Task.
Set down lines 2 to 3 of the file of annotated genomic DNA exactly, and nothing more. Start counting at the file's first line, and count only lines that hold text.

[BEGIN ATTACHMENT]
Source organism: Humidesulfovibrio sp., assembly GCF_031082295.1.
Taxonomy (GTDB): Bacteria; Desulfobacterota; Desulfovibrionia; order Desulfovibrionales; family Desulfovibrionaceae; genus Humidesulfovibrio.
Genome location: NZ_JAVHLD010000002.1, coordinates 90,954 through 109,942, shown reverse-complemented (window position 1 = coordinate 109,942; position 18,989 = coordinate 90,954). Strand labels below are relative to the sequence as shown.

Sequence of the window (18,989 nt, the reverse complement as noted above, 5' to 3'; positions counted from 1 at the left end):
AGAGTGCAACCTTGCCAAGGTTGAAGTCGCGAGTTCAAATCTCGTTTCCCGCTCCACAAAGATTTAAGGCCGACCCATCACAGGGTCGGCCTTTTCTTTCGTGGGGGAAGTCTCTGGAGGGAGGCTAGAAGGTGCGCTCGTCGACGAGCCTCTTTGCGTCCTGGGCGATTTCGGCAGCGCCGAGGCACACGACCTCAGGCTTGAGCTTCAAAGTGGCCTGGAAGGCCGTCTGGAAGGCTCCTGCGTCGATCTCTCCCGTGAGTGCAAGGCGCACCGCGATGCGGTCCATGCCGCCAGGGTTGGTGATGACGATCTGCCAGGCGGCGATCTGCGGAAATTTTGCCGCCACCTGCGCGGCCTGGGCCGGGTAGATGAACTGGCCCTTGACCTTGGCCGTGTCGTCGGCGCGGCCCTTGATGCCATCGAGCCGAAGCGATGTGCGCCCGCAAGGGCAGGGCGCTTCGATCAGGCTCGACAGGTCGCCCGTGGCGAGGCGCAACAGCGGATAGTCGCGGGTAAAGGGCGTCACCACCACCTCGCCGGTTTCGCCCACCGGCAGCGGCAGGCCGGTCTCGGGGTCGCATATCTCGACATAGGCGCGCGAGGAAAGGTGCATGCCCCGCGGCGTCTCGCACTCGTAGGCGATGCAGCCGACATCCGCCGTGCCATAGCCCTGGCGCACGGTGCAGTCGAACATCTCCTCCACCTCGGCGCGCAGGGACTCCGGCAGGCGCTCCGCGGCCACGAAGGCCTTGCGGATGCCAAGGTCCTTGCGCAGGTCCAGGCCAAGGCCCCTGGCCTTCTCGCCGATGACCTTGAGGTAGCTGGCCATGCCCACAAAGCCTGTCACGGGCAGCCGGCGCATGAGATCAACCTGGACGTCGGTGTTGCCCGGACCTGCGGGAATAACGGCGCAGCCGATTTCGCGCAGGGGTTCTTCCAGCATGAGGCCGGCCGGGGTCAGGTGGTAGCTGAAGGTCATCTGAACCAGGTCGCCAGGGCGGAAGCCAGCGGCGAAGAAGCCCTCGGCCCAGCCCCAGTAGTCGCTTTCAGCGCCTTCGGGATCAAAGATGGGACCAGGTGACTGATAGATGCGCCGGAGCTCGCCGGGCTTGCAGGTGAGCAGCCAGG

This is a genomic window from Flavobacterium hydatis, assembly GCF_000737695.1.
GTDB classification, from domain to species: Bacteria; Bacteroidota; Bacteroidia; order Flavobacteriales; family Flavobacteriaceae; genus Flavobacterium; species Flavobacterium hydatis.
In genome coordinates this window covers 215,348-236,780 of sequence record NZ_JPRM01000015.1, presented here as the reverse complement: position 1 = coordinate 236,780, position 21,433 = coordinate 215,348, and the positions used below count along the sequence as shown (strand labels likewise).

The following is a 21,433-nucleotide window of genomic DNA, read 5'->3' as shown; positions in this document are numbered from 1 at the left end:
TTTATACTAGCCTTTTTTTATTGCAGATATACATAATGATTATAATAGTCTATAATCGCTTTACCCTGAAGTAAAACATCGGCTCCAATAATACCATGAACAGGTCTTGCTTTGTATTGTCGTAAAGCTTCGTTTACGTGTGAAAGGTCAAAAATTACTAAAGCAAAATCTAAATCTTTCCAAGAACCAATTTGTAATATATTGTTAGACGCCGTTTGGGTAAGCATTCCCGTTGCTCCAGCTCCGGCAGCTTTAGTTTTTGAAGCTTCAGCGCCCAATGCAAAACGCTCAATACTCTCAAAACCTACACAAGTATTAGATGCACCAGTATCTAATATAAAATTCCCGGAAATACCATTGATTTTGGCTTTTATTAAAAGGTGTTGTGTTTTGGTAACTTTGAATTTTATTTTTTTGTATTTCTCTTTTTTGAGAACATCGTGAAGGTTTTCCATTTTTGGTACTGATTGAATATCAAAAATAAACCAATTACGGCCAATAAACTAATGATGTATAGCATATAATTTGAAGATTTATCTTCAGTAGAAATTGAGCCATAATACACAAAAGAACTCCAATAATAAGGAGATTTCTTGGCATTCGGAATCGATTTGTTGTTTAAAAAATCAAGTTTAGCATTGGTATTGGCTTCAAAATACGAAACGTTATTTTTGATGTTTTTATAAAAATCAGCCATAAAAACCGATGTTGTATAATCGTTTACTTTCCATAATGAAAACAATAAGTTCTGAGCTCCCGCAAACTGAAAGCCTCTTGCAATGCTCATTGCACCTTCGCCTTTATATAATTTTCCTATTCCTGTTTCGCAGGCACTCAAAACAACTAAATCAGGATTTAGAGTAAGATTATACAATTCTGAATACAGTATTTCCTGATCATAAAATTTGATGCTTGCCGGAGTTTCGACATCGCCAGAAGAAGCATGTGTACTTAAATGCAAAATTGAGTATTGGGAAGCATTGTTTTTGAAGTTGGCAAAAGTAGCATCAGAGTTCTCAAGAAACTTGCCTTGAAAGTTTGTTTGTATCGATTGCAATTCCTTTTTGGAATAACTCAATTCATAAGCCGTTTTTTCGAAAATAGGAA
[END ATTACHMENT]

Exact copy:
Taxonomy (GTDB): Bacteria; Desulfobacterota; Desulfovibrionia; order Desulfovibrionales; family Desulfovibrionaceae; genus Humidesulfovibrio.
Genome location: NZ_JAVHLD010000002.1, coordinates 90,954 through 109,942, shown reverse-complemented (window position 1 = coordinate 109,942; position 18,989 = coordinate 90,954). Strand labels below are relative to the sequence as shown.